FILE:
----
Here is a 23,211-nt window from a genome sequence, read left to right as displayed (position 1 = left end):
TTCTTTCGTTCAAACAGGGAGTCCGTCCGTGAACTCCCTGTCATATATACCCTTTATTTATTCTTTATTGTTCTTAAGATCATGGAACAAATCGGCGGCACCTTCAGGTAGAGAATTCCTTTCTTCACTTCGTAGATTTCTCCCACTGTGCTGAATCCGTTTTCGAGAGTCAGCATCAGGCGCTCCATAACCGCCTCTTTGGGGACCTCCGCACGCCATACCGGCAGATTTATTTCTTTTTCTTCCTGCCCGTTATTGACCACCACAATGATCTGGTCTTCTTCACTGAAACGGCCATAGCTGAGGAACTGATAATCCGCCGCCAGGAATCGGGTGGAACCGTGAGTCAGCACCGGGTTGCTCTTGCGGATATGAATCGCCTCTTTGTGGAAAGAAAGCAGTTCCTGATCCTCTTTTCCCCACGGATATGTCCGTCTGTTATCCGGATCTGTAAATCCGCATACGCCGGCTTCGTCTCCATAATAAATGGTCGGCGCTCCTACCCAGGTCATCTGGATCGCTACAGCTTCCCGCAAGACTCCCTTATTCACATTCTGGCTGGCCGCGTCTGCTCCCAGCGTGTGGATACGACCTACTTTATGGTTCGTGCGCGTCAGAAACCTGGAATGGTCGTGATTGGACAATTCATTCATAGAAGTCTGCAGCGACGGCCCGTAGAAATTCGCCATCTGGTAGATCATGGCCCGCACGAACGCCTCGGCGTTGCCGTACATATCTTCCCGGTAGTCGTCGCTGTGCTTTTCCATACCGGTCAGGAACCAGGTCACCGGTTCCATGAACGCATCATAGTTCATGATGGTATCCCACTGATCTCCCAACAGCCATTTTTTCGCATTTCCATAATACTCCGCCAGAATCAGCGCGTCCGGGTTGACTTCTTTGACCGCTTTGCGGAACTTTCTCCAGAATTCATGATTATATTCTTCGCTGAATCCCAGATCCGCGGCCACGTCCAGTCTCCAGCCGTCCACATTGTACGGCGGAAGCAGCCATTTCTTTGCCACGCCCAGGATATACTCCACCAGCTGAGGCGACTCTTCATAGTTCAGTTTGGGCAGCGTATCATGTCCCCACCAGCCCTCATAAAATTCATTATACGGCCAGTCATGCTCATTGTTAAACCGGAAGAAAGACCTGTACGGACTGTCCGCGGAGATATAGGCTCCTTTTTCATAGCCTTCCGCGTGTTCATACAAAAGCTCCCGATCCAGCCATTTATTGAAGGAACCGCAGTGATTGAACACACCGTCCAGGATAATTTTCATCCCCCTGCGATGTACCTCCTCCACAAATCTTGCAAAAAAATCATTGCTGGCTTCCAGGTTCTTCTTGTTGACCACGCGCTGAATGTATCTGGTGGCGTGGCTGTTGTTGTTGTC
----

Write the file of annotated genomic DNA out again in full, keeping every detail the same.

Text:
Here is a 23,211-nt window from a genome sequence, read left to right as displayed (position 1 = left end):
TTCTTTCGTTCAAACAGGGAGTCCGTCCGTGAACTCCCTGTCATATATACCCTTTATTTATTCTTTATTGTTCTTAAGATCATGGAACAAATCGGCGGCACCTTCAGGTAGAGAATTCCTTTCTTCACTTCGTAGATTTCTCCCACTGTGCTGAATCCGTTTTCGAGAGTCAGCATCAGGCGCTCCATAACCGCCTCTTTGGGGACCTCCGCACGCCATACCGGCAGATTTATTTCTTTTTCTTCCTGCCCGTTATTGACCACCACAATGATCTGGTCTTCTTCACTGAAACGGCCATAGCTGAGGAACTGATAATCCGCCGCCAGGAATCGGGTGGAACCGTGAGTCAGCACCGGGTTGCTCTTGCGGATATGAATCGCCTCTTTGTGGAAAGAAAGCAGTTCCTGATCCTCTTTTCCCCACGGATATGTCCGTCTGTTATCCGGATCTGTAAATCCGCATACGCCGGCTTCGTCTCCATAATAAATGGTCGGCGCTCCTACCCAGGTCATCTGGATCGCTACAGCTTCCCGCAAGACTCCCTTATTCACATTCTGGCTGGCCGCGTCTGCTCCCAGCGTGTGGATACGACCTACTTTATGGTTCGTGCGCGTCAGAAACCTGGAATGGTCGTGATTGGACAATTCATTCATAGAAGTCTGCAGCGACGGCCCGTAGAAATTCGCCATCTGGTAGATCATGGCCCGCACGAACGCCTCGGCGTTGCCGTACATATCTTCCCGGTAGTCGTCGCTGTGCTTTTCCATACCGGTCAGGAACCAGGTCACCGGTTCCATGAACGCATCATAGTTCATGATGGTATCCCACTGATCTCCCAACAGCCATTTTTTCGCATTTCCATAATACTCCGCCAGAATCAGCGCGTCCGGGTTGACTTCTTTGACCGCTTTGCGGAACTTTCTCCAGAATTCATGATTATATTCTTCGCTGAATCCCAGATCCGCGGCCACGTCCAGTCTCCAGCCGTCCACATTGTACGGCGGAAGCAGCCATTTCTTTGCCACGCCCAGGATATACTCCACCAGCTGAGGCGACTCTTCATAGTTCAGTTTGGGCAGCGTATCATGTCCCCACCAGCCCTCATAAAATTCATTATACGGCCAGTCATGCTCATTGTTAAACCGGAAGAAAGACCTGTACGGACTGTCCGCGGAGATATAGGCTCCTTTTTCATAGCCTTCCGCGTGTTCATACAAAAGCTCCCGATCCAGCCATTTATTGAAGGAACCGCAGTGATTGAACACACCGTCCAGGATAATTTTCATCCCCCTGCGATGTACCTCCTCCACAAATCTTGCAAAAAAATCATTGCTGGCTTCCAGGTTCTTCTTGTTGACCACGCGCTGAATGTATCTGGTGGCGTGGCTGTTGTTGTTGTC